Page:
Tuesday, August 6, 2013

Elementary/Grammar school homeschooling

I recently posted about how I go about homeschooling my toddlers/pre-schoolers/kindergarteners.  Now I thought I'd move on to Elementary level.  As with the very early ages, there are also so many options out there for these ages as well.  Every family (and maybe even every child within a family) will look different in what they need and what works for them.

Our first priority in all of our children is raising them in the nurture and admonition of the Lord.  That means Bible study and character training comes first.

Seek ye first the kingdom of God and His righteousness  and all these things shall be added unto you.  Matthew 6:33

We firmly believe that if we are looking first to God, teaching our children through and in His word, that the rest will follow.  We do not believe that this ensures our children's salvation; that is work the Holy Spirit must do in them.  It is, however, our duty as parents to obey God's word and teach our children His word as we walk along the way.  This is our first priority as we are planning our school days and our unit studies.

You shall love the LORD your God with all your heart and with all your soul and with all your might.  These words, which I am commanding you today, shall be on your heart.  You shall teach them diligently to your sons and shall talk of them when you sit in your house and when you walk by the way and when you lie down and when you rise up.  Deuteronomy 6:5-7

This too will look different in every home.  For us we start our day in God's word reading as a family (we follow the Battle Plan for reading through the Bible in a year) and prayers.  Then we break to read Psalms individually.  Later in the day everyone who is able to read has Bible study time; younger kids (very early readers) look at picture Bibles for a while.  We also work on scripture memorization throughout the day.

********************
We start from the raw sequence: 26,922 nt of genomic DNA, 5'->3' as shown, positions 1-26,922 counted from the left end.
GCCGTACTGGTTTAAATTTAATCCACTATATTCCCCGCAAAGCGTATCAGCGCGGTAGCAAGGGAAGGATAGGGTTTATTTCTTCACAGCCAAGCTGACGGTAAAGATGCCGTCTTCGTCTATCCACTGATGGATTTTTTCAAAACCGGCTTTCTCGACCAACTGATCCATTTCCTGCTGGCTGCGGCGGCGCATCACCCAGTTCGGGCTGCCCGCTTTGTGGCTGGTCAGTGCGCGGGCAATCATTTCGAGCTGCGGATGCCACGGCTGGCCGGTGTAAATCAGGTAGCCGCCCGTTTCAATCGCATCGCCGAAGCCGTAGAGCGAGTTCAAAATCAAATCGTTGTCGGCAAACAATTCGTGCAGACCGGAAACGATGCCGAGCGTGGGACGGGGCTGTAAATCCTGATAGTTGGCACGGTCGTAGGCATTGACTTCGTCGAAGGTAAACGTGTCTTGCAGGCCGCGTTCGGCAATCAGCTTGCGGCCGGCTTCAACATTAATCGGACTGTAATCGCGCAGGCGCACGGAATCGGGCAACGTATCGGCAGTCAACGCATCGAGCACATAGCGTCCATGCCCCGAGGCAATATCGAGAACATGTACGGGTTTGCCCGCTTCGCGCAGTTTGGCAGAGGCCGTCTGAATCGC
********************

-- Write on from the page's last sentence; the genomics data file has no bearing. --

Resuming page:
Chores and helping around the home are also part of our children's education.  We start teaching these skills early on (babies and toddlers love to help!).  Hard work and responsibility builds character; additionally skills such as cooking, cleaning, laundry, organizing, home/finance management are skills that are needed by everyone in life but seem to be lacking in young adults  (not to mention kids, tweens, and teens) these days.

Our family has found over the years that we all function and learn best using unit studies as a group.  We all study the same subject; the books, projects and depth of study depends on the age and skill level of each child, but we do quite a bit of reading and discussion together as a group.  Every year my husband and I discuss what subjects we think our family should study (including what subjects would be relevant to what may be happening in our lives at the time).